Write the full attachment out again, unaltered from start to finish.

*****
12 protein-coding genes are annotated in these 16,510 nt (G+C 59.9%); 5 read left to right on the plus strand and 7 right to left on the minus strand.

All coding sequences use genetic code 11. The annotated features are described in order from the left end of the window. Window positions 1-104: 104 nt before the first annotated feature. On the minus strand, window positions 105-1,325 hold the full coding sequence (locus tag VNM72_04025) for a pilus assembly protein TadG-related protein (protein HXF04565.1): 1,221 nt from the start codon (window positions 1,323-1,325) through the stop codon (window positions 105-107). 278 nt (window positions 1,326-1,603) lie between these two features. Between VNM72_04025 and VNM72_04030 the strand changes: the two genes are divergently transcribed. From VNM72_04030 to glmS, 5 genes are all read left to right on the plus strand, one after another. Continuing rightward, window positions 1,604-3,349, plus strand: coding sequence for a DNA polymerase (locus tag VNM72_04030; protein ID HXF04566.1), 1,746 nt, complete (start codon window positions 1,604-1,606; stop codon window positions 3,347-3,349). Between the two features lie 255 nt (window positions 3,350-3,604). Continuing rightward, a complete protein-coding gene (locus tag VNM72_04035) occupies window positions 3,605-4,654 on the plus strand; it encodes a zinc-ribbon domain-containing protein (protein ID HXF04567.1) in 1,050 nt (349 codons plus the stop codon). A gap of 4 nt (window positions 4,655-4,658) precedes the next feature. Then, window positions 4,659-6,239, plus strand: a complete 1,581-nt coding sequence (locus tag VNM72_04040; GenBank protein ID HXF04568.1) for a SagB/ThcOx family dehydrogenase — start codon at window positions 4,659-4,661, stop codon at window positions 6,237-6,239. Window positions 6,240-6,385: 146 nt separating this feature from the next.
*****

12 protein-coding genes are annotated in these 16,510 nt (G+C 59.9%); 5 read left to right on the plus strand and 7 right to left on the minus strand.

All coding sequences use genetic code 11. The annotated features are described in order from the left end of the window. Window positions 1-104: 104 nt before the first annotated feature. On the minus strand, window positions 105-1,325 hold the full coding sequence (locus tag VNM72_04025) for a pilus assembly protein TadG-related protein (protein HXF04565.1): 1,221 nt from the start codon (window positions 1,323-1,325) through the stop codon (window positions 105-107). 278 nt (window positions 1,326-1,603) lie between these two features. Between VNM72_04025 and VNM72_04030 the strand changes: the two genes are divergently transcribed. From VNM72_04030 to glmS, 5 genes are all read left to right on the plus strand, one after another. Continuing rightward, window positions 1,604-3,349, plus strand: coding sequence for a DNA polymerase (locus tag VNM72_04030; protein ID HXF04566.1), 1,746 nt, complete (start codon window positions 1,604-1,606; stop codon window positions 3,347-3,349). Between the two features lie 255 nt (window positions 3,350-3,604). Continuing rightward, a complete protein-coding gene (locus tag VNM72_04035) occupies window positions 3,605-4,654 on the plus strand; it encodes a zinc-ribbon domain-containing protein (protein ID HXF04567.1) in 1,050 nt (349 codons plus the stop codon). A gap of 4 nt (window positions 4,655-4,658) precedes the next feature. Then, window positions 4,659-6,239, plus strand: a complete 1,581-nt coding sequence (locus tag VNM72_04040; GenBank protein ID HXF04568.1) for a SagB/ThcOx family dehydrogenase — start codon at window positions 4,659-4,661, stop codon at window positions 6,237-6,239. Window positions 6,240-6,385: 146 nt separating this feature from the next.